Andre Best, the 10-year owner of Best Home Care, believes he’s developed at least a partial solution to fraudulent employees and employers who cost Minnesota taxpayers millions annually in overcharges for care not delivered to elderly indigent and disabled clients covered by state-federally funded Medicaid.
Best, whom I profiled in February 2015, was disappointed last year when Minnesota did not mandate an electronic-verification system that would make it harder to inflate hourly billings in an industry in which Minnesota pays providers more than $600 million annually.
The Minnesota Department of Human Services (DHS), responding to 2015 legislation, recently rolled out a safeguard system that involves random phone calls to ensure a client and provider are together when scheduled.
Best believes that’s not good enough. And DHS concedes it’s only “a small first step” to guarantee compliance. The current system relies heavily on a paper process through which personal care attendants (PCA) record the number of hours worked, and client recipients or representatives sign the form to verify reported hours.
“We will be the first to admit that the new statutory requirement for random calls to the PCA and the PCA care recipient is an inadequate approach to controlling the fraud in the personal care assistant industry,” DHS Inspector General Jerry Kerber said in a written response to questions.
“The more exciting component of that legislation is the encouragement to providers to propose an alternative, technology-driven approach that will meet the same expectations of verifying that the PCA and the recipient are at least together. It’s a bonus if the approach can go the next step and verify that services were provided.”
Best said he has invested $50,000 to develop compliance software through his compliance-consulting firm, PCA Partners. And DHS, after some modifications, has granted Best a waiver to use the system, although it is not endorsing it. It also has granted several waivers to other operators.
Best said he’s going to provide the software free to 25 or so competitors to prove it works.
“It’s not fool proof and it’s just one thing, but it’s a pretty good solution,” Best said last week. “We’re just trying to give providers a solution and improve the industry. I hope it works for the other agencies.”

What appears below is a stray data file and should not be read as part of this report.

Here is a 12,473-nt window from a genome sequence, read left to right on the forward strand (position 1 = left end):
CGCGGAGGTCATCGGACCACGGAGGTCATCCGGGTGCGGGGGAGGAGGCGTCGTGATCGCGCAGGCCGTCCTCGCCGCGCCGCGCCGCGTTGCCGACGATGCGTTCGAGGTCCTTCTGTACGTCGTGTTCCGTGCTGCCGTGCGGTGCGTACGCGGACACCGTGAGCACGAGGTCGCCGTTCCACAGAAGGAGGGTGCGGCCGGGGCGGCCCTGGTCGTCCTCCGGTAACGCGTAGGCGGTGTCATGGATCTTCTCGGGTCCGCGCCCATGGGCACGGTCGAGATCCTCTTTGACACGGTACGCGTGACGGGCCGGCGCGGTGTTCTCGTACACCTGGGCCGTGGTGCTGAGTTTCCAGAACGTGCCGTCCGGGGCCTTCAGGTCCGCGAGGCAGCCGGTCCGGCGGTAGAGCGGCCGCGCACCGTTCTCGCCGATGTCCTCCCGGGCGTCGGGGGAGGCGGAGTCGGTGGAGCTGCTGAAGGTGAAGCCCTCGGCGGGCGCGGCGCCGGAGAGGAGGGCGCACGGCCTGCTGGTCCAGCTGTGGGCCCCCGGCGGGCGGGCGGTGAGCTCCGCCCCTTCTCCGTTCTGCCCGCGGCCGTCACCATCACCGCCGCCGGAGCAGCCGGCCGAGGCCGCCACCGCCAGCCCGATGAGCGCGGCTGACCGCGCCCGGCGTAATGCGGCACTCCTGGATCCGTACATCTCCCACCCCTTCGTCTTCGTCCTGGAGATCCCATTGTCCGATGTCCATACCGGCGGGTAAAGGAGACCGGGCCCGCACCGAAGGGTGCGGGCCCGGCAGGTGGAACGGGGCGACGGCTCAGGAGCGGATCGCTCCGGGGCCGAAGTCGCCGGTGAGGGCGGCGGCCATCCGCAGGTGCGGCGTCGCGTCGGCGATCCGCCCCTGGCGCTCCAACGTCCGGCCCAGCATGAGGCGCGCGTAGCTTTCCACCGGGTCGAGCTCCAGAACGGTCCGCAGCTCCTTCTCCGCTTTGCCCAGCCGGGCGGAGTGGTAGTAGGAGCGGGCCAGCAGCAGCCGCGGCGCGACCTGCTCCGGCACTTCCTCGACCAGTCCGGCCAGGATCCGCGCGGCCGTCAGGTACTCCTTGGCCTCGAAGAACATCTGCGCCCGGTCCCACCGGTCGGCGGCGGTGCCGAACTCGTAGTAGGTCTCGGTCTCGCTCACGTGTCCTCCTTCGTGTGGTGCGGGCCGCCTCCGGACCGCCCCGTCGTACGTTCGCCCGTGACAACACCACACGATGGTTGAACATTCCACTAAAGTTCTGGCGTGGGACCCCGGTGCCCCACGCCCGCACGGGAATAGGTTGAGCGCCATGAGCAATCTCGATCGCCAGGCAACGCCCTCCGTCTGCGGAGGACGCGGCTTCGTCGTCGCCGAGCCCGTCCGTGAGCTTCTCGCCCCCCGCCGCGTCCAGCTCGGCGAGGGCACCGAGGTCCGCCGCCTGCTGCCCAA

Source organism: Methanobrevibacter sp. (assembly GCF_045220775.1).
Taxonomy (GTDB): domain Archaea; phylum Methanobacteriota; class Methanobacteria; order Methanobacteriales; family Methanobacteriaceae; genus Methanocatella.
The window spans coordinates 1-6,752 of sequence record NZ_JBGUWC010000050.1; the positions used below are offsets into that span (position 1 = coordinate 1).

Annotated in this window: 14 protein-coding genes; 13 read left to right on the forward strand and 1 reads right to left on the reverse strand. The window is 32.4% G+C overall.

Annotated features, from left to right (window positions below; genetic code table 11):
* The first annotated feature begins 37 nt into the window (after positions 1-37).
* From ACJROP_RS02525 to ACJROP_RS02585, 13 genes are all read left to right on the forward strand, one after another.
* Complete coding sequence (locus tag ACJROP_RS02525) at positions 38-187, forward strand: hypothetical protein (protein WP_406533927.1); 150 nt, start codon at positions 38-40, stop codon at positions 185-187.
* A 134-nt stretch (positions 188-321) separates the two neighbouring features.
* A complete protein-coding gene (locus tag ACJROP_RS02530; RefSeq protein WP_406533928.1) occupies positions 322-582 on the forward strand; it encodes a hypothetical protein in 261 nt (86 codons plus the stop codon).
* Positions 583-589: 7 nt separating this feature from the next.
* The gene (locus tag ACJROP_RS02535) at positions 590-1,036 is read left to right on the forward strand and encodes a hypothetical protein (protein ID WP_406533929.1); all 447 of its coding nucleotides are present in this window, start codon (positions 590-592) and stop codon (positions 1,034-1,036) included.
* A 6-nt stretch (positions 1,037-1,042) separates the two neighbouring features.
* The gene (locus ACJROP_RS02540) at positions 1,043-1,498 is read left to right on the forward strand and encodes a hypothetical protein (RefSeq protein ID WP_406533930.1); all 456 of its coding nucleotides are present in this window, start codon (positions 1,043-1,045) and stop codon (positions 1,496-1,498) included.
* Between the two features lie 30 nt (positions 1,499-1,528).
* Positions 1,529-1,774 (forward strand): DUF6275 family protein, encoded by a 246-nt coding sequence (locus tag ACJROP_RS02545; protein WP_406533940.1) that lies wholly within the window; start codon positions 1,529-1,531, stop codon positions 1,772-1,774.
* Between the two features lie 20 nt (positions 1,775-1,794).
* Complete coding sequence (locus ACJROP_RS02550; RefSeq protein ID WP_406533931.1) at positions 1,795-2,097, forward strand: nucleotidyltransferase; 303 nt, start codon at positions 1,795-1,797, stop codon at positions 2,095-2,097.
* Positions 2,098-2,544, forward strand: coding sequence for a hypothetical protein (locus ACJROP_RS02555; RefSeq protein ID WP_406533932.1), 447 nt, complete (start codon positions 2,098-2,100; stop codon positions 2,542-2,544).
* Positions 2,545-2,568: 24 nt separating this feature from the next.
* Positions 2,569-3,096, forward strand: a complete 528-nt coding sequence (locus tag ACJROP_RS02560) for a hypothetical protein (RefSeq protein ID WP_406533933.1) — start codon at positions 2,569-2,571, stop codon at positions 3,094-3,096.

Best said he doesn’t intend to profit from the technology. He would transfer it at no cost, perhaps eventually through an industry-funded nonprofit or public benefit corporation that would manage and maintain it.
The current system allows PCAs and employers to rook taxpayers by generating false documentation showing that they were present to provide a service when they were not. Sometimes the recipients sign inaccurate or even blank time sheets because they are vulnerable to coercion. Sometimes the recipient or the recipient’s representative collude with the personal attendant, receiving payment for collusion, according to state investigators.
Best’s system doesn’t just replace the paper with an automated documentation. It uses an iPhone into which the attendant punches in, randomly requests a selfie of the attendant and the client, and also uses GPS to document their location.
The 2015 legislation starts with the random phone calls and ends with encouraging providers such as Best to develop and propose an alternative, technology-driven approach that will meet the same expectations of verifying that the PCA and the recipient are at least together.
DHS officials also note that the department has stepped up investigations over the last two years that have resulted in several million dollars in annual recoveries from providers who bilked the state.
Best is also betting that this innovation helps build his business.
He said Best Health Care posted a 20 percent revenue increase last year to about $5 million.
“We’re reinvesting most of the cash flow in the business to develop a better practice,” Best said. “We invest in technology and people.”
Best employs about 275 permanent employees who serve 250 clients. The state pays Best $17.08 per hour and Best pays employees up to $12.50 an hour, plus paid time off and free preventive health care. Best said he pays himself about $100,000 a year.
Best, 41, paid his way through the University of St. Thomas, working at the former Ford plant, first as a line worker, then promoted to production supervisor. He graduated from what is now Mitchell Hamline College of Law, and moved to the St. Paul city attorney’s office.
Best, who had done some advocacy work for seniors as a business owner and lawyer, started Best Health Care in 2005.
“I like this business because it’s my business,” he said. “And I want to make it better. And I like to help people, clients and employees. I pay more than the minimum required under the union labor contract. And I believe electronic software is how the state will eliminate fraud induced by a small percentage of home health care agencies, workers and recipients.”
Neal St. Anthony has been a Star Tribune business columnist and reporter since 1984. He can be contacted at email@example.com.